China has continued to record unprecedented economic growth in its fight for recovery from the ravages of coronavirus. China’s exports in July saw a surge spurred by lockdown goods demands from around the world.
The outbound shipment rose 7.2 percent from last year. The surprising record was powered by rising overseas demands for medical supplies and goods needed during lockdowns.
The surge came after exports witnessed minor growth at 0.5 percent in June. But imports fell back at 2.7 percent at the same period.
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Data released by the Chinese Customs Administration on Friday showed that imports contracted by 1.4 percent a year earlier in US dollar terms, worse than it was projected by analysts.
SCMP reported that China’s trade balance for July stood at $62.33 billion, an increase from $46.2 billion in June.
Economists said the growth has been masterminded by shipment of medical supplies to other countries still under the scourge of coronavirus. And as economies gradually open the need to fill the vacuum of exhausted non-medical supplies, (especially electronics) saw Chinese export of goods increase in the second quarter.
“In July, the export strength was largely driven by electronics – especially ‘automatic data processing equipment,’ mobile phones, household appliances, audio and video devices – and high-tech products, with traditional categories like plastic and textile also contributing well,” said Louis Kuijs, Asia-pacific analyst at Oxford Economies.
China is reaping the benefits of its strict approach to COVID-19 pandemic’s containment. The Southeast Asian giant started opening its industries and services early, as soon as there was significant decline in the hard hit cities, particularly Wuhan. The early recovery placed China in the position to export supplies to countries contending with emerging cases of the virus.
However, as economies around the world begin to open, supply demand of depleted goods surged, especially household items, pushing many countries to import from China, as it appears to be the only economy functioning in the capacity to meet the demands.
But in a poll conducted by Bloomberg, a group of economists had predicted that Chinese exports would experience 0.7 percent plunge in dollar terms while import is expected to rise by 0.8 percent.
While there has been significant progress in the global supply chain, Chinese shipment has been hit with near collapse situations due to decline in demand from developed markets.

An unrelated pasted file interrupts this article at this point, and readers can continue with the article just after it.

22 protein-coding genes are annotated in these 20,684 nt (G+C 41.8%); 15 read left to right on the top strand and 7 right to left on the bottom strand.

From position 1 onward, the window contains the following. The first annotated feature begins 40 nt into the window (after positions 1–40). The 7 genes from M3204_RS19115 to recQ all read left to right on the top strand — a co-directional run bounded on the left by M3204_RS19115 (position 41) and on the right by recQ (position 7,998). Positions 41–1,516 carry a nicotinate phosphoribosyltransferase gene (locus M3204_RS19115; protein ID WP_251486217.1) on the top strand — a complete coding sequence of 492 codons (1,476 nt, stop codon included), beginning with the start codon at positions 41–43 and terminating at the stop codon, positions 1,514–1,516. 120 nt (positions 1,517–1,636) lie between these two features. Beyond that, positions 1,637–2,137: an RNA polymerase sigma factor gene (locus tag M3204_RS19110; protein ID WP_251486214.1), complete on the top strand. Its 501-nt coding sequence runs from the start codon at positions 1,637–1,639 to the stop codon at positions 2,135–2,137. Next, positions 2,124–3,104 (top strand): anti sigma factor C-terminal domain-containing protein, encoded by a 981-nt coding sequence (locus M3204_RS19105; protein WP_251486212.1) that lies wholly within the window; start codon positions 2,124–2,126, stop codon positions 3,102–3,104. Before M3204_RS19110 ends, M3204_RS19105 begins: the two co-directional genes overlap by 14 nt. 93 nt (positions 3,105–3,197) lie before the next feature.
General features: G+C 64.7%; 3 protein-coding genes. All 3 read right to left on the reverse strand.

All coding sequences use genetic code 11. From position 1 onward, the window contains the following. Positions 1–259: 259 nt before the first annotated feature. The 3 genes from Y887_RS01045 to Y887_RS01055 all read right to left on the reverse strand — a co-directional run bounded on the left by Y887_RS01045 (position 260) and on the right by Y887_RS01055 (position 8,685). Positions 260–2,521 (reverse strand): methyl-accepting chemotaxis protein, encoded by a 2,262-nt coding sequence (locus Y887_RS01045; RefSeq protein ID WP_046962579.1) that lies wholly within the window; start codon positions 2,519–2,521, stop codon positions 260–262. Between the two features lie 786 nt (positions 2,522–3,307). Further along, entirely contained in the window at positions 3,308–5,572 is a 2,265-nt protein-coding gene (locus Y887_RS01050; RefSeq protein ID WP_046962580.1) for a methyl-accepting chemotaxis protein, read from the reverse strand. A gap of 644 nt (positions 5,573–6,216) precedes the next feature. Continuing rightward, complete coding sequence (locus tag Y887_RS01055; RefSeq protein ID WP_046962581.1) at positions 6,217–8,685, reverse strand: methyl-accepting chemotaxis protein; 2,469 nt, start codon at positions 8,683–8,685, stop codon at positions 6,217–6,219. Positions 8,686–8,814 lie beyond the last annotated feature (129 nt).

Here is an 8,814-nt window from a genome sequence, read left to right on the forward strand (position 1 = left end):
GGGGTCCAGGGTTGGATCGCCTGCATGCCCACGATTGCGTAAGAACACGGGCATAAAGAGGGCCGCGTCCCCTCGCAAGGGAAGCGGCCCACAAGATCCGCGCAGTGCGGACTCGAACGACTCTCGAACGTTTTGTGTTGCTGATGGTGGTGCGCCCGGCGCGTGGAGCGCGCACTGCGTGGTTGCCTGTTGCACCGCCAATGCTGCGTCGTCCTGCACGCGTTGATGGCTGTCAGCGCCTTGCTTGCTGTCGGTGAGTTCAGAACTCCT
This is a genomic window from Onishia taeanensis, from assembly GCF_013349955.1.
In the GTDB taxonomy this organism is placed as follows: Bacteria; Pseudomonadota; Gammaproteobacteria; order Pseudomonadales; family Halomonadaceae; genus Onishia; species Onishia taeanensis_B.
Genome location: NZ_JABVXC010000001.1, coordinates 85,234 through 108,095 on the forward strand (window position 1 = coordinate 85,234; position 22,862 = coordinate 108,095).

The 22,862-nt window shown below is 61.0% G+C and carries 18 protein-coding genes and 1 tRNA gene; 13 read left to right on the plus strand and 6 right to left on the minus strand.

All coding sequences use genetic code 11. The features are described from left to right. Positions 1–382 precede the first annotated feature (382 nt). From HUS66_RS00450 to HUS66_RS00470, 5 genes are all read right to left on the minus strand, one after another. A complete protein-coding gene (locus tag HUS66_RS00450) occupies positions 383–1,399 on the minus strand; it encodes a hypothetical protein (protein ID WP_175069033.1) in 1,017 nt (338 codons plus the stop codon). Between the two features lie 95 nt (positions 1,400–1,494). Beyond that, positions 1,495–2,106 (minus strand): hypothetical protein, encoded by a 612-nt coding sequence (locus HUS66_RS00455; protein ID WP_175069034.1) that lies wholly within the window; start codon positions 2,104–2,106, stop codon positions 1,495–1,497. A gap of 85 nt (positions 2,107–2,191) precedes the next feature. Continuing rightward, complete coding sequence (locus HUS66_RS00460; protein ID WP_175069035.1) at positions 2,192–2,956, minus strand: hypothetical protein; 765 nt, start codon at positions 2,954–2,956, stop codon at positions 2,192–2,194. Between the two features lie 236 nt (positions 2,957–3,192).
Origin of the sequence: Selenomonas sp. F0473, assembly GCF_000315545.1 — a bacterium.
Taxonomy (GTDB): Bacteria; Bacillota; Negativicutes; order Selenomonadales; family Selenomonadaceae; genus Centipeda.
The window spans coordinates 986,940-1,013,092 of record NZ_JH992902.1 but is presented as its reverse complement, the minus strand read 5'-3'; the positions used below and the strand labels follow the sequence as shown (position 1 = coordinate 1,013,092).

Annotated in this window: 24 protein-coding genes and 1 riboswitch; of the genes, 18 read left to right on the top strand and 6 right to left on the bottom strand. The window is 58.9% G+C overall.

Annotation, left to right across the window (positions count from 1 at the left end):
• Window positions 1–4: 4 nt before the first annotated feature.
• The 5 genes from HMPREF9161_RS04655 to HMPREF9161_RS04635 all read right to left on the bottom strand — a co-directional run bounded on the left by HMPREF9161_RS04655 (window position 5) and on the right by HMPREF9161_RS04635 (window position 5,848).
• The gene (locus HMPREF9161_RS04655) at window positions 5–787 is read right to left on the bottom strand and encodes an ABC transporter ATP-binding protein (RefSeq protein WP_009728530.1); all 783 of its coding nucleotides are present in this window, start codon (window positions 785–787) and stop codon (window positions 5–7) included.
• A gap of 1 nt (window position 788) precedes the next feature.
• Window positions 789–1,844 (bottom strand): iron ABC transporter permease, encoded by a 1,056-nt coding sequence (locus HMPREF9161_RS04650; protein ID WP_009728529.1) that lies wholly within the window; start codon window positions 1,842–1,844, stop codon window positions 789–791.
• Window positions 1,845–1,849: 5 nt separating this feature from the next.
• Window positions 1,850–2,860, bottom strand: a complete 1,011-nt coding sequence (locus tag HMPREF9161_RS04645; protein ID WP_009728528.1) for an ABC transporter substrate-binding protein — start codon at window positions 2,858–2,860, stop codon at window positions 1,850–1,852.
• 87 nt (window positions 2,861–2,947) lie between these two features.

However, SCMP reported that China’s exports to the United States rose by 12.5 percent in July, while imports from the US rose by 3.6 percent, even though there’s pressure from Washington on Beijing to close the trade deficit. Most of US’ companies are still struggling to get back to business, which gives China’s export an edge.
Orders for agricultural products went up in July, as demand for corn and soybean rose. Analysts said the surge does not reflect in shipment, which means the products were consumed locally.
Meanwhile, there has been a decline in purchase of energy that China is struggling to meet 5 percent of its target in the energy sector. Two commodities it has witnessed import surge are meat and grain that rose 94.48 percent and 16.2 percent respectively in the first seven months of the year, according data from Chinese Customs.
Nevertheless, the sustainability of the export surge is not certain as it depends mainly on medical supply. For the second quarter of the year, supply of medical equipment and protective gear resuscitated the export. By July, there has been a 78 percent increase year-on-year in shipment of medical devices.
Notwithstanding, the shipments are beginning to plunge as more countries curtail coronavirus, lift lockdowns and open economies, and local products are appearing more on virtual markets. Analysts at Panjiva Research said US seaborne shipments of ventilators, gowns, masks, and goggles all fell in July compared to June, even though many states are still recording spikes in the number of coronavirus cases.
Panjiva said that US import of ventilators nosedived 26.6 percent in July from June, upon the previous record of 0.8 percent dip from May to June.
Beijing will meet Washington around August 15 to discuss their trade deal. Part of the agreement is that their progress will be assessed every six months to determine the future of the deal. With China lagging in its import quota from the United States, and Donald Trump blaming the current American economic situation on ‘China virus,’ the deal may take a new turn.